Teenage Brisbane International qualifier Destanee Aiava's phone is running so hot with messages of support she's almost scared to pick it up.
But there'll be plenty more to come after the 16-year-old produced a stunning upset win over American Bethanie Mattek-Sands, one that has her marked as a star on the rise in Australian tennis.
Aiava completed a 2-6 6-3 6-4 victory on Tuesday, holding her nerve after heavy rain on Monday night forced play to be suspended.
The delay was a huge mental test against an experienced campaigner in the 31-year-old Mattek-Sands, and the crowd of approximately 2000 at the Queensland Tennis Centre's show court one was the biggest she's ever played in front of.
Likely to come next is a run on Pat Rafter Arena and then, later this month, a wildcard appearance at the Australian Open - and all the attention and hype that comes with it.
But the powerfully-built Aiava - who prefers the nickname 'Des' - reckons she's ready to take it all in her stride.
"As long as I have a small circle of people that help me to stay grounded ... I think (I can handle it)," she said.
Aiava's father is a former powerlifter and mixed martial artist who looks after her strength and conditioning while her mother - a former rugby player and kickboxer - is a self-taught tennis coach.
Based in south-east Melbourne's sprawling suburbs, neither had the faintest idea of where to begin when a five-year-old Aiava told them she wanted to be the world's No.1 after watching Serena Williams on TV at the 2005 Australian Open.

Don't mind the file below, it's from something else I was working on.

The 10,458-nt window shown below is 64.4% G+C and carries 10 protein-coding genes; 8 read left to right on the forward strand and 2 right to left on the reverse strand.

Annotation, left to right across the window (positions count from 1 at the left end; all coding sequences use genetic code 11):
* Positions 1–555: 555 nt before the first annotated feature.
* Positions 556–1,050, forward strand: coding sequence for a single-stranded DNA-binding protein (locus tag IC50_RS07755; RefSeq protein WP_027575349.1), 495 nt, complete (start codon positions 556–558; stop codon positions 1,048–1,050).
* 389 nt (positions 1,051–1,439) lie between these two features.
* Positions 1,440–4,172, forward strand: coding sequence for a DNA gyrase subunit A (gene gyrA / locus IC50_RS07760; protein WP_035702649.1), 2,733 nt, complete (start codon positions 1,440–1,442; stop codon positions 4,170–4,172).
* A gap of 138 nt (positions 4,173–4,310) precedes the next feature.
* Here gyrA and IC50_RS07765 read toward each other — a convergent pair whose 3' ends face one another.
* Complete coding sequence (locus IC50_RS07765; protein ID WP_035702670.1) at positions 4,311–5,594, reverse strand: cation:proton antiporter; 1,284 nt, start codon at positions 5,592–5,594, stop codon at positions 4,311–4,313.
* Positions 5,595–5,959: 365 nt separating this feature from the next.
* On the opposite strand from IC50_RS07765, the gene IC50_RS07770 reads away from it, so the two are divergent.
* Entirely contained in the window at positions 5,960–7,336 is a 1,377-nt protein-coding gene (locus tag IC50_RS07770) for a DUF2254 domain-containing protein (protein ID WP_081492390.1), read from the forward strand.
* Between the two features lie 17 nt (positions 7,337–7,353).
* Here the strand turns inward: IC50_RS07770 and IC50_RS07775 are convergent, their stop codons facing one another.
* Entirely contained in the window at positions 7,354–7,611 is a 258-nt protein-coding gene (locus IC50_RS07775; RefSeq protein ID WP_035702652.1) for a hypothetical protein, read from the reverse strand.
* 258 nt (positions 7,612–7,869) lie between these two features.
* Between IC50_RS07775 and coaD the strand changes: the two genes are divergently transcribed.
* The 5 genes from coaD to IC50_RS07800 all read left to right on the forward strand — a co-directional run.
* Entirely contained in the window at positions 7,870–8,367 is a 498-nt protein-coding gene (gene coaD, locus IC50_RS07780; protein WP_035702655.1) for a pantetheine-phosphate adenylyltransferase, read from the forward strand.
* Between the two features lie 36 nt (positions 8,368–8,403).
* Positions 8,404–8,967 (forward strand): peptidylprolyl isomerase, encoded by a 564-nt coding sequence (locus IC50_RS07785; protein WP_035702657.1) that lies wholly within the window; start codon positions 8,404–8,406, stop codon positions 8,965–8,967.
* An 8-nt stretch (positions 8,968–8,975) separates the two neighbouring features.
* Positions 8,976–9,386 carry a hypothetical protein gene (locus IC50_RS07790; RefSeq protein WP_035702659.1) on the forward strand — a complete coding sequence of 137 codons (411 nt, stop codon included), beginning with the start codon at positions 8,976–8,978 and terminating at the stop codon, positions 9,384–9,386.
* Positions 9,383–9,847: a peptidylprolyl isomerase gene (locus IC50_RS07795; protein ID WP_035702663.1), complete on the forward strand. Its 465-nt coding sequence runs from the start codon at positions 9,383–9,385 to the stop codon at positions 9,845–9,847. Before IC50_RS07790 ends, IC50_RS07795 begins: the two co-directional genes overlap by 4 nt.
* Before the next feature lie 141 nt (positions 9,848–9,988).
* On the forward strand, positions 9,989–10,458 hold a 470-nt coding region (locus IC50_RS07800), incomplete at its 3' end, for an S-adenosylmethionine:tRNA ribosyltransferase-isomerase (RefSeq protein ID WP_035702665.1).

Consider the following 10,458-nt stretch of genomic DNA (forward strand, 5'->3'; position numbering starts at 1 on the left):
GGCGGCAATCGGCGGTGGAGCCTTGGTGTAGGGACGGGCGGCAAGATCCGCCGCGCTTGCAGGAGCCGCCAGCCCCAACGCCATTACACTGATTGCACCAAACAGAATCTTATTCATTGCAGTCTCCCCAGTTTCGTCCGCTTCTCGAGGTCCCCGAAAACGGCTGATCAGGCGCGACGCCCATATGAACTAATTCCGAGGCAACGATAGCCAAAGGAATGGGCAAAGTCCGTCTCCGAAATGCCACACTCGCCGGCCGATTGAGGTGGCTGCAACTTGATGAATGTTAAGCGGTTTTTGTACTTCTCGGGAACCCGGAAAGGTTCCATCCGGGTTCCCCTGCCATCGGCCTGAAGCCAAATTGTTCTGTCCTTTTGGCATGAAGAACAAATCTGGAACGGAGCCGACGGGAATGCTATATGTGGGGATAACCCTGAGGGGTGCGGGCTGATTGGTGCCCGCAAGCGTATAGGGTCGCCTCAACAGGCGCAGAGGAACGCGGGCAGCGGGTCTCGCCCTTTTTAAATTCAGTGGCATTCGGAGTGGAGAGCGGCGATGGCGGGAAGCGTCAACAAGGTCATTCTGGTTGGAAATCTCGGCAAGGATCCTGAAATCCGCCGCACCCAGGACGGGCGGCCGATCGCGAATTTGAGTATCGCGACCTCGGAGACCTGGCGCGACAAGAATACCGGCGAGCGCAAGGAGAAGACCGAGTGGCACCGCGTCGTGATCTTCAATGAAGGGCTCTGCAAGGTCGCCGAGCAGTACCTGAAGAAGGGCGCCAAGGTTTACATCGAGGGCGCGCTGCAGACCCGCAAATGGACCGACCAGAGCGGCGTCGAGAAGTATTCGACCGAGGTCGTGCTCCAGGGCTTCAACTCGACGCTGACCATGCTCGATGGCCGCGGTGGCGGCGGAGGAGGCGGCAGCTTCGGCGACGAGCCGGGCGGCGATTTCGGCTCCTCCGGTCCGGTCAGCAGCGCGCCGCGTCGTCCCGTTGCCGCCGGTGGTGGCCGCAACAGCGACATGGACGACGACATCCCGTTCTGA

Currently ranked No.387, she seems to possess all the tools needed to at least be in with a shot.
Her win over Mattek-Sands makes her the first player born after the year 2000 to win a WTA main draw match - and after struggling badly with her first serve when play resumed on Tuesday, up 3-0 ahead in the third set, she did it with an ace.
It only came after Aiava distracted herself overnight with food and music from Atlanta R&B artist 6LACK, whose debut album she spun on repeat to take her mind off the match.
Next up in the second round is Russian Svetlana Kuznetsova, a two-time grand slam winner and the tournament's fifth seed.
Aiava, meanwhile, is still pinching herself at who else she's suddenly sharing a changeroom with.
"Pretty crazy. I walk in, and there is people I have watched on TV before and it's, like, Oh..." she said.
Earlier, Czech world No.6 Karolina Pliskova became the first player to make the tournament's final eight after a 6-1 6-4 win over America's Asia Muhammad.